This initiative project promotes college success among non-traditional students through strengths-based research, counseling, advising, and programming utilizing strategic partnerships at the University of Michigan. UM-based Diversity Research and Policy Program (DRPP) scholars, Center for the Education of Women (CEW) staff, the Office of Budget and Planning (OBP) staff, and staff of the Office of Enrollment Management have collaborated in the development of new models for identifying “non-traditional” (NT) students at UM. The first goal was to develop models that could be used for similar purposes by other selective four-year institutions. The strategic partnership: (1) translates DRPP strengths-based scholarship to design professional development activities; (2) designs CEW-based NT programming; (3) translates the expert knowledge among CEW counselors and COUNTS members to guide new strengths-based scholarship at UM; (4) informs student data collection at UM to be inclusive of the challenges faced by NT students’ and (5) uses insights from educational practice to inform DRPP research on NT students. Using funds from a National Center for Institutional Diversity Grant to Support Research and Scholarship for Change, DRPP and its partners have made progress toward all of these goals.
Work in progress
Focused review of existing literature on non-traditional students. There is a growing recognition that non-traditional students comprise the majority of undergraduate students attending college nationwide. Normatively, NT undergraduates have been defined as falling into one or more of the following categories: age 25 or older; enrolling in college two years or more since high school graduation; being married or having dependents; being a caregiver for a family member; working full-time while being enrolled; being the first in one’s family to attend college). Interestingly, many of the studies of non-traditional undergraduates focus on institutions (e.g., community colleges; masters-level four year colleges; for-profit institutions) that are less selective. The NCID grant has supported a focused review of existing literature on NT students who attend more selective institutions (e.g., public flagships; Ivy league universities) as it appears that considerably less is known about this subsample of the NT population. Findings from this review will provide additional direction for expansion of the existing research we have been conducting on NT undergraduates.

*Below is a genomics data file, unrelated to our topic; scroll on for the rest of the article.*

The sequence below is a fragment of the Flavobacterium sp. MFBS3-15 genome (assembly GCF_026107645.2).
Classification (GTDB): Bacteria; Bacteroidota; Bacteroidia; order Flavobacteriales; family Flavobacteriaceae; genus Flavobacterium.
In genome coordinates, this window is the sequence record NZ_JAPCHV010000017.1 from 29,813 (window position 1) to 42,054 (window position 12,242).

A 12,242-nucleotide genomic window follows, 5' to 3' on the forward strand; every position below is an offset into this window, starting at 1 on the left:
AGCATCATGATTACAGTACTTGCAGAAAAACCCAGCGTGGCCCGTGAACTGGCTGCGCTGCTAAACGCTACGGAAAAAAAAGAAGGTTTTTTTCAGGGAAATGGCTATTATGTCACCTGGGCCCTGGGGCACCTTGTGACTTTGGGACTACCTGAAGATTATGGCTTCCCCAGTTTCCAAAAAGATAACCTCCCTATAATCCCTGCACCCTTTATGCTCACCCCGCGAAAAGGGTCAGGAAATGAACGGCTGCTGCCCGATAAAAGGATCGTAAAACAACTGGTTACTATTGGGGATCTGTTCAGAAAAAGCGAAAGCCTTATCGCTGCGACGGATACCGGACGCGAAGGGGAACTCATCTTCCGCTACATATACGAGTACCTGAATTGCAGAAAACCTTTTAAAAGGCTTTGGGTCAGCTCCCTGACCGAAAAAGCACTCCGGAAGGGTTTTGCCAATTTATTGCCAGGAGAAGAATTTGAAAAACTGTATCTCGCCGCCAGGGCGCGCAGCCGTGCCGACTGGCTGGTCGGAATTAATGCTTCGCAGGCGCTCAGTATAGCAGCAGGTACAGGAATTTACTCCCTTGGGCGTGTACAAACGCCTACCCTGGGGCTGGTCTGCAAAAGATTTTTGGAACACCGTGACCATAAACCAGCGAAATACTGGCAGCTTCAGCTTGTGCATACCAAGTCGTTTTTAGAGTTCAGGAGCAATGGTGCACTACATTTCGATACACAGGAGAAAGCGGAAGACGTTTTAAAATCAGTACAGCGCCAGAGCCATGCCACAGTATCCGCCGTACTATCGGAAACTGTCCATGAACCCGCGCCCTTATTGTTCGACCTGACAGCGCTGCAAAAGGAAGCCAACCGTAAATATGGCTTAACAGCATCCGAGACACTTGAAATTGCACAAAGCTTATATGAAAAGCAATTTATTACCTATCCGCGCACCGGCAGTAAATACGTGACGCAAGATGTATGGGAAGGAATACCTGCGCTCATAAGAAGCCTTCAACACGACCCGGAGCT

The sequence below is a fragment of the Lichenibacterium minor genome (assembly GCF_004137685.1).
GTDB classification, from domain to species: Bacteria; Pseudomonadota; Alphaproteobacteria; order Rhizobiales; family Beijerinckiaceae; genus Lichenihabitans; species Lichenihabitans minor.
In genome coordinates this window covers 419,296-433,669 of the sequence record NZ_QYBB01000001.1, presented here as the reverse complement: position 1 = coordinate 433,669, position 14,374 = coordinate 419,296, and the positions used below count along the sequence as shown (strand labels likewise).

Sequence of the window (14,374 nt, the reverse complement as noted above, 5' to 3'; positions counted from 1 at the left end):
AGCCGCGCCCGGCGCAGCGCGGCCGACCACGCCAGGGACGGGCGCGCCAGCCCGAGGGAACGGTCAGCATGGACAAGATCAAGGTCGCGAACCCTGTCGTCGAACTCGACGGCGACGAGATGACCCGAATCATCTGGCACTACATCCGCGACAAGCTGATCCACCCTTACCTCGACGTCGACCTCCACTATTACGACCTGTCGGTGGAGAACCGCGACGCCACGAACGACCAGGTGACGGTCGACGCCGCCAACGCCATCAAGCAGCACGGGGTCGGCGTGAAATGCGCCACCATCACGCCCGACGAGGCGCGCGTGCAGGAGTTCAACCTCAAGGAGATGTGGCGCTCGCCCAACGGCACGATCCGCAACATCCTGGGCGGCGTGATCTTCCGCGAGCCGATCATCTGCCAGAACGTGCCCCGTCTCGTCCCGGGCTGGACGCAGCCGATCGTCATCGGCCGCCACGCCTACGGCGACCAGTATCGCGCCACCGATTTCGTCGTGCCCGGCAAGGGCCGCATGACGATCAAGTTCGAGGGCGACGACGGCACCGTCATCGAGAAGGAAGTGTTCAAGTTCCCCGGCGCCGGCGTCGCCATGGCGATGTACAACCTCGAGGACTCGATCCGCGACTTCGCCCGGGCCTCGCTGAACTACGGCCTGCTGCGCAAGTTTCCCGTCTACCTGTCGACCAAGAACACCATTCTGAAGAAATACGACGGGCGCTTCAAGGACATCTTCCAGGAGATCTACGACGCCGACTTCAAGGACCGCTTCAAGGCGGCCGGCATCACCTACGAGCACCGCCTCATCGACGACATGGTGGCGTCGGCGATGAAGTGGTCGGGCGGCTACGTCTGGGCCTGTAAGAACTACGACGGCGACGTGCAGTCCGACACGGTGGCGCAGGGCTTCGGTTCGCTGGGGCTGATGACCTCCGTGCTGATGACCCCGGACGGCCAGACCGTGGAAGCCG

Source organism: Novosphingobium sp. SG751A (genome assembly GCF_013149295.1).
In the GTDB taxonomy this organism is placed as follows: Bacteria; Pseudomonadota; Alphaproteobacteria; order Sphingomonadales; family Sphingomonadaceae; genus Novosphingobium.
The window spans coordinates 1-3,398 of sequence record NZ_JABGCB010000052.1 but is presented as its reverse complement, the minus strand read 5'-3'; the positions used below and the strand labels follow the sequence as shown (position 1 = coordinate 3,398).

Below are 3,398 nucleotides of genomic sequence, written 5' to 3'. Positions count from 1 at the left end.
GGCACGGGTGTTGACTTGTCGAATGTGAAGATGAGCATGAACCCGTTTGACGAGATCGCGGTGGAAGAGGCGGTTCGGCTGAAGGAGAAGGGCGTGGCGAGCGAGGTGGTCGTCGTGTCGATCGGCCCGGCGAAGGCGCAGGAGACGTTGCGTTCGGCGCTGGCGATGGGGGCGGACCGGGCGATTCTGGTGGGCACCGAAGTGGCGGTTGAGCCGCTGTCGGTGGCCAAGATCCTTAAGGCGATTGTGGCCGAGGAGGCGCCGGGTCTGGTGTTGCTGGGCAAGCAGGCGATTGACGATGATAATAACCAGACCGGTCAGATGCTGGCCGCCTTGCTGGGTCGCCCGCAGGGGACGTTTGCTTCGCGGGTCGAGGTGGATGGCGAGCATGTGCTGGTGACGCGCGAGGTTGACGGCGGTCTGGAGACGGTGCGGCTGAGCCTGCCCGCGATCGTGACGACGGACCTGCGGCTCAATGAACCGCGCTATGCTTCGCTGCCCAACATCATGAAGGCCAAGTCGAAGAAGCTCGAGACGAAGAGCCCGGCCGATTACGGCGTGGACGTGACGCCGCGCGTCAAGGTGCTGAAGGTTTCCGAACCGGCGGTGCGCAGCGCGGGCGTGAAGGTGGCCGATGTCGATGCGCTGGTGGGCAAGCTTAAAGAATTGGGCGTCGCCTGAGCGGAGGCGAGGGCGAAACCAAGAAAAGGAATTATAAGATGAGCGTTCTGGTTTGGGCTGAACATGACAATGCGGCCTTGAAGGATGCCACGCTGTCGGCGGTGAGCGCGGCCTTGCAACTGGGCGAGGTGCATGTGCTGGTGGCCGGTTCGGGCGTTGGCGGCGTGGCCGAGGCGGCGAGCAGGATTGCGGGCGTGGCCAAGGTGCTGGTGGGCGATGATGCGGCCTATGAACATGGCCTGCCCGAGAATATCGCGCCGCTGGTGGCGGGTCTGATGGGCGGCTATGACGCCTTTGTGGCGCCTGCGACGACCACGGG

Non-traditional students and undergraduate research. DRPP researchers are in the planning a study of factors that contribute to the academic performance, and persistence of non-traditional students and more traditional students who have participated in undergraduate research programs. The Non-Traditional Students and Undergraduate Research project will manage, merge, and analyze data from two existing sources: a pre-existing longitudinal study of undergraduates and institutional data.
The planned study will focus on obtaining evidence related to concepts measured in our strengths-based framework, including sources of stress for the participants, participants’ strategies for coping with these stressors, and the multi-level strengths that participants mobilize while implementing their coping strategies. The inclusion of multi-level strengths in our research framework is important because they have been shown to affect positive adaptation and successful outcomes above and beyond academic background factors. Such factors have also been demonstrated to be of particular importance in understanding the academic and career trajectories of non-traditional students.